What You Should Know About Using a Firearm for Self-Defense

Let’s face it, we live in a scary world these days. With all the random shootings of innocent victims and the recent string of law enforcement officers being executed, gun sales have gone berserk. And I don’t blame people for wanting to feel more secure, but most people are simply not trained properly to defend themselves with a firearm.

Since 2000, approximately 57 police officers were murdered with their own firearm. It’s not clear as to how many other officers had their duty weapon taken away from them but I bet it’s a staggering number. These are highly trained individuals who have practiced scenarios like having their gun grabbed, taken away and even pointed at their heads. I spent five months at the police academy and I can assure you that you practice it so much that you can do it with your eyes closed—but it still happens.

As well trained as you think you are, remember that there are desperate people out there that can and will take your gun away from you before you have a chance to shoot. Once they have it, you could be another statistic.

But there’s a lot more to the deal than that. Legally, you can use deadly force if you can prove that the perpetrator had the intent to kill or severely injure you, the ability to carry out that act (having a weapon or being physically able),  and had the opportunity to kill or injure you (meaning that he was not across the street with a knife when you shot him).

You could be in a world of trouble if you can’t prove all these elements and there are lots of folks sitting in prison who simply reacted improperly. Unless you have been trained in life or death scenarios, you really don’t know how you’ll react at a serious threat (or perceived threat) on your life or the lives of your loved ones.

Many times, verbal threats have saved lives. If you have the opportunity to announce that you are armed, you will shoot them, or just telling the person to “Hold it!” is enough. Would be robbers are often bullying you, thinking you will give up. But this is a scenario that is not usually predictable and very difficult to determine when you are running on adrenaline and fear.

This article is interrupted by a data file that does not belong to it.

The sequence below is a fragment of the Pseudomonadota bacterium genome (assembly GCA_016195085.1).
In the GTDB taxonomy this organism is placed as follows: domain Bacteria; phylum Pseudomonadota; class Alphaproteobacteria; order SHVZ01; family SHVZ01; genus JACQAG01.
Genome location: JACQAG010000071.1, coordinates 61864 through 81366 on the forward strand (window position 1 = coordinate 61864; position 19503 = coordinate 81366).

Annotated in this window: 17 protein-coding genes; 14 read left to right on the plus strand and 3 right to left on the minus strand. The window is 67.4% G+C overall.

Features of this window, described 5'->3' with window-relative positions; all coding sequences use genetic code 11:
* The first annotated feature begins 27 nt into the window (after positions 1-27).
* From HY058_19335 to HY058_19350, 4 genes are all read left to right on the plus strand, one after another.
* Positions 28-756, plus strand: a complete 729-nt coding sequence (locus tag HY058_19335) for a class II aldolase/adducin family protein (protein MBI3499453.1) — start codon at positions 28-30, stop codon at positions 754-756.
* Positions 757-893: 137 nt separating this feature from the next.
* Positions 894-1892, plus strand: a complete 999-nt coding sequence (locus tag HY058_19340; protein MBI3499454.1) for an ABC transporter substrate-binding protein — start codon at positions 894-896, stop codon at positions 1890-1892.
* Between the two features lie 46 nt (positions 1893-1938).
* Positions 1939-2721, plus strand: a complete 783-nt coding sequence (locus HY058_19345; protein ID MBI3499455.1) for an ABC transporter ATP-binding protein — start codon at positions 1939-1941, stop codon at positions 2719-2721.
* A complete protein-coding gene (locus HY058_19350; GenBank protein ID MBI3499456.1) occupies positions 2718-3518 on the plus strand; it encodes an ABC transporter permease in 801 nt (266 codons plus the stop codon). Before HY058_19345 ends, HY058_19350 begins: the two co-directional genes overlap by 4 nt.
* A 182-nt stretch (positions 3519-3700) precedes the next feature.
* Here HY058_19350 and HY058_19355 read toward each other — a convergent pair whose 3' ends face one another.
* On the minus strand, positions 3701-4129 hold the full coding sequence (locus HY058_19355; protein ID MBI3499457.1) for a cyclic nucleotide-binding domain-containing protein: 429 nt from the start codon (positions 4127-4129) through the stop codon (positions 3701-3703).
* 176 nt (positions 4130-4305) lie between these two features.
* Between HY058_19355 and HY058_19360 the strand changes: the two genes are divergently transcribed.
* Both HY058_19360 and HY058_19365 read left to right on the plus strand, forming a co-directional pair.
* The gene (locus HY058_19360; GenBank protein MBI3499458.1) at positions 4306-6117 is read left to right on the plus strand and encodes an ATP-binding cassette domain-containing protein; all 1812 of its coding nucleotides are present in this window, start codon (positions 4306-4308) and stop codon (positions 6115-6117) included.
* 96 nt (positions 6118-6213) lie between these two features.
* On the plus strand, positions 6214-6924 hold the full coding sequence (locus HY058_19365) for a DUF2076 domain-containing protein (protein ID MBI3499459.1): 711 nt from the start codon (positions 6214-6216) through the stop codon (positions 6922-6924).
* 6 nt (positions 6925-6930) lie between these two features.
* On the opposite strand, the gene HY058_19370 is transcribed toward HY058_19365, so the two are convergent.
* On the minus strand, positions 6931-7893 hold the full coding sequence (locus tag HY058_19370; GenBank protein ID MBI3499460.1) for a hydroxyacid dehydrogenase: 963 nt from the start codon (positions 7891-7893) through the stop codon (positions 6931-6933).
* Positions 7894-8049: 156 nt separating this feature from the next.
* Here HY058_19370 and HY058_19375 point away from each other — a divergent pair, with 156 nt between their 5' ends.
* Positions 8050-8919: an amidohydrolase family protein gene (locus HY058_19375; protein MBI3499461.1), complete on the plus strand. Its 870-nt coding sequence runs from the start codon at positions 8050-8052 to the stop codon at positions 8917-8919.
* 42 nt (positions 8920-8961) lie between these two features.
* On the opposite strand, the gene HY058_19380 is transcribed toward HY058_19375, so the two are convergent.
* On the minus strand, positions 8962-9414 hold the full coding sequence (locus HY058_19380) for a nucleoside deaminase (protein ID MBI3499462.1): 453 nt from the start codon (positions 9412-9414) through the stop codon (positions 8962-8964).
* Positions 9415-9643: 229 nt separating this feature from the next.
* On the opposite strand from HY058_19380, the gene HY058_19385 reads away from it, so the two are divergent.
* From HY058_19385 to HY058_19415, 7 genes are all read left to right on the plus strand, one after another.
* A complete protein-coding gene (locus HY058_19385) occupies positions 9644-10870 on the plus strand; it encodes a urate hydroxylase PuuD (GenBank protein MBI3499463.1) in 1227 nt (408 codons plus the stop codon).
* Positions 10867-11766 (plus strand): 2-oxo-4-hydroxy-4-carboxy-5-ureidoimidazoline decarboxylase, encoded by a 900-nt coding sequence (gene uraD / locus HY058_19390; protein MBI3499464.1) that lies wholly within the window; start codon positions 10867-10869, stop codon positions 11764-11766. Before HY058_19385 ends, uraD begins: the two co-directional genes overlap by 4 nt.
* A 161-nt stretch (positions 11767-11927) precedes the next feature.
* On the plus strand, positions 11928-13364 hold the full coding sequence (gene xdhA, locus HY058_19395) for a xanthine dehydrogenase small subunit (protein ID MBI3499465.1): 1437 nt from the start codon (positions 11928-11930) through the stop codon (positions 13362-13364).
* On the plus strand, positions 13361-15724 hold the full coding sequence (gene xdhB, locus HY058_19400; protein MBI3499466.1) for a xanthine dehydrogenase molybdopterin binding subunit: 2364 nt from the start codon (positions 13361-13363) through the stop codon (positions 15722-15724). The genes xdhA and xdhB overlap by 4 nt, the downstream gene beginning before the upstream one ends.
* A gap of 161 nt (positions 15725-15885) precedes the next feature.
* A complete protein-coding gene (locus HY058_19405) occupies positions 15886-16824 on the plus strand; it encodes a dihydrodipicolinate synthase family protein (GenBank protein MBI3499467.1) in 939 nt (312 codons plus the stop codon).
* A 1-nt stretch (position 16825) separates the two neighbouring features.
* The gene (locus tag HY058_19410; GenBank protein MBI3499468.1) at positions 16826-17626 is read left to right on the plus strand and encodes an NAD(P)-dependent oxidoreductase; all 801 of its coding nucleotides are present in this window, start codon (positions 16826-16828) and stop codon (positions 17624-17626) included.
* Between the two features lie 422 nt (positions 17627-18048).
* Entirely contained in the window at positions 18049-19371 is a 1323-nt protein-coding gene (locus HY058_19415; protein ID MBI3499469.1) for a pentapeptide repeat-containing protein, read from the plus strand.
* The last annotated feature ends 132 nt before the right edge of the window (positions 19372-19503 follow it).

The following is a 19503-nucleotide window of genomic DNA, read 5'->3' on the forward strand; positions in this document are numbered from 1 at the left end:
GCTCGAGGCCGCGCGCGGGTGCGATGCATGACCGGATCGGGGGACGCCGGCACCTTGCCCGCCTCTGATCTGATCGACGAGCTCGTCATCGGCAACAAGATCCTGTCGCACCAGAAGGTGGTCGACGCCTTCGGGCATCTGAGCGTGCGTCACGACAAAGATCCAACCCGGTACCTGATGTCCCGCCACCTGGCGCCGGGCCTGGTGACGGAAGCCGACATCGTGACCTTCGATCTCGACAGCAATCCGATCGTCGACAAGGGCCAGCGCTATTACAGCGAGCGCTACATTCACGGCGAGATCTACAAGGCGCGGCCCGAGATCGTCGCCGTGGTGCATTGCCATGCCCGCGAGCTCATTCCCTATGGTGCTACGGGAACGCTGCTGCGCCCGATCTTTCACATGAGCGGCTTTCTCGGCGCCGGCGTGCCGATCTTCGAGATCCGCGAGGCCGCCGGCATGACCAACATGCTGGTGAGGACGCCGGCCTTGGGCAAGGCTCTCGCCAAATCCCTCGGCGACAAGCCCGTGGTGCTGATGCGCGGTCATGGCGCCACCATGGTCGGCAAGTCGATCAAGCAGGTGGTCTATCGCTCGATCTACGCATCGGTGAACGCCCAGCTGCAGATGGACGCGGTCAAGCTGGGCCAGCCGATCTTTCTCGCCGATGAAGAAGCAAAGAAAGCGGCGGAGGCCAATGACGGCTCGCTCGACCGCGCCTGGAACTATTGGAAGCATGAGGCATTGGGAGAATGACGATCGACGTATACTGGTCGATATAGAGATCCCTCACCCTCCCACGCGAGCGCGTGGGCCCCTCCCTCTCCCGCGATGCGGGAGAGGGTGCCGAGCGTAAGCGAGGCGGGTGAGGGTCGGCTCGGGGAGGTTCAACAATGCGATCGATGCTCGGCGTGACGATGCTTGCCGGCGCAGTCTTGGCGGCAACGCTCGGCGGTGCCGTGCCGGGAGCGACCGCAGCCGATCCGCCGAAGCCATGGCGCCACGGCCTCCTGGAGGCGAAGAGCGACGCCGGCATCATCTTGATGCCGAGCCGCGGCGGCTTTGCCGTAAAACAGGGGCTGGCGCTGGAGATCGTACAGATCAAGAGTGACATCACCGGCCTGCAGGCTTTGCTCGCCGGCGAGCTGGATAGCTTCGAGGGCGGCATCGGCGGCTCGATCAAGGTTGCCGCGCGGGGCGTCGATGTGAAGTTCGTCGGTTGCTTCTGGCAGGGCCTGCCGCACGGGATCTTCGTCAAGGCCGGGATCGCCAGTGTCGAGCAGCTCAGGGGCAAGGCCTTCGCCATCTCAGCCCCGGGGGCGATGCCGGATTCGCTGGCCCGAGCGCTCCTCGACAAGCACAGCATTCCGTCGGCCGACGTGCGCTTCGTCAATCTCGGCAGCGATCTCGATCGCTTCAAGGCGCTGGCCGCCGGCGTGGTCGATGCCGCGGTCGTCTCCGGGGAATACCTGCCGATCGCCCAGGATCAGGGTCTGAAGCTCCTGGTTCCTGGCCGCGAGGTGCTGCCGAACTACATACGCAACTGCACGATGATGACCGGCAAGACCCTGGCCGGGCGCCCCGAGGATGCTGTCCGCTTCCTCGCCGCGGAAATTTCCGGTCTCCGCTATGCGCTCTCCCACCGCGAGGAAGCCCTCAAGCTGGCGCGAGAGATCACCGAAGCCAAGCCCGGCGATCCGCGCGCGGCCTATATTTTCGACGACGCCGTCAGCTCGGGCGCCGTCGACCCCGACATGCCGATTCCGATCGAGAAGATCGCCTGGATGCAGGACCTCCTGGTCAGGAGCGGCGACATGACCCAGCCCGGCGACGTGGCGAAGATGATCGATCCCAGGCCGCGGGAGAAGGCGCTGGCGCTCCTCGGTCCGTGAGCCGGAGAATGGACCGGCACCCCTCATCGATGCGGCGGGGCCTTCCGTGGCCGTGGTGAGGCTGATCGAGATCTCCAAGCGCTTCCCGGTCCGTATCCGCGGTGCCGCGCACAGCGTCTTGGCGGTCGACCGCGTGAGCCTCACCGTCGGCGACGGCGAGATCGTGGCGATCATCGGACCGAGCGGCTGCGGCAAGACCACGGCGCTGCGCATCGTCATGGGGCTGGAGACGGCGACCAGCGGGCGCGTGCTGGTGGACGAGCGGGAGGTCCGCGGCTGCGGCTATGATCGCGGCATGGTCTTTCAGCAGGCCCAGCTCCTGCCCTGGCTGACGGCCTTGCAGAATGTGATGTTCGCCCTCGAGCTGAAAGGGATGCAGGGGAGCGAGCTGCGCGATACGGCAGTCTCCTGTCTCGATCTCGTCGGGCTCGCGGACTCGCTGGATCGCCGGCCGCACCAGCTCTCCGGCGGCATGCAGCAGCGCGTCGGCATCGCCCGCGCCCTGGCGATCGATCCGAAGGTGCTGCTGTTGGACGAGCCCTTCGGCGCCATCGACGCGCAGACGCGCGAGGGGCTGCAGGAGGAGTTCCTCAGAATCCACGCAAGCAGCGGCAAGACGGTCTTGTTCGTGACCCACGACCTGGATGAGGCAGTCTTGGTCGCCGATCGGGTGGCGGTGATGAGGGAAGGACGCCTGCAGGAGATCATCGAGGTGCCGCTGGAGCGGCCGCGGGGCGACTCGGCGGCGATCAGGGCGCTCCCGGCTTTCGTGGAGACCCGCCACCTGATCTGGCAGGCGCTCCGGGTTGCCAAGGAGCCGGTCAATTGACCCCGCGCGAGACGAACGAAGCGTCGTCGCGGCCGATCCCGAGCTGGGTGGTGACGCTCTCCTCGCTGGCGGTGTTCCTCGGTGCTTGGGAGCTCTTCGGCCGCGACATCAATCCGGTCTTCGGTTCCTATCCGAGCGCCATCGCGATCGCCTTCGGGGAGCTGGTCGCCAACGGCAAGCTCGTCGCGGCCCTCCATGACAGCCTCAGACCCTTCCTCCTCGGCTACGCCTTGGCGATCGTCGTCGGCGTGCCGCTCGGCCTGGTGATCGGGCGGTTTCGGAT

Home invasion type assaults are completely different and in the case of someone breaking into your house, you better be prepared to make a split second decision. This is where people fail again and again. Usually, the victim is just not familiar enough with his weapon to react properly.

Also, many people keep their firearms locked and unloaded. Good luck with that one.

Although I won’t go into the political or moral issues regarding firearms and their “safe-keeping,” I will point out one thing that is crucial if you have a firearm for self-defense: Know that weapon like the back of your hand and practice, practice, practice. Next time you decide to go out “plinking,” consider of making your own scenario. Practice drawing and shooting from the hip. We shot thousands of rounds from the hip in the academy. Most confrontations happen in very close quarters. Shoot from close ranges without aiming. You will develop an instinct for hitting the target. Practice loading and unloading your weapon, racking the slide quickly and shooting off stance (one knee, prone, seated etc.). Learn your weapon well and make sure you can shoot it quickly in many different positions.

Lastly, the very best advise I can give you is to practice awareness. No matter where you go and what you do, be aware of your surroundings. Criminals prey on folks who look vulnerable. Walk purposeful, look around and never put yourself in a situation where you feel uneasy. Awareness, more than anything else, will keep you alive. If you do get in a situation where deadly force is absolutely necessary, shoot for the body mass and don’t stop shooting until the assailant is down. There is no such thing as “shooting to wound” in a self-defense scenario. It’s their life or yours.

Photo credit: Dreamstime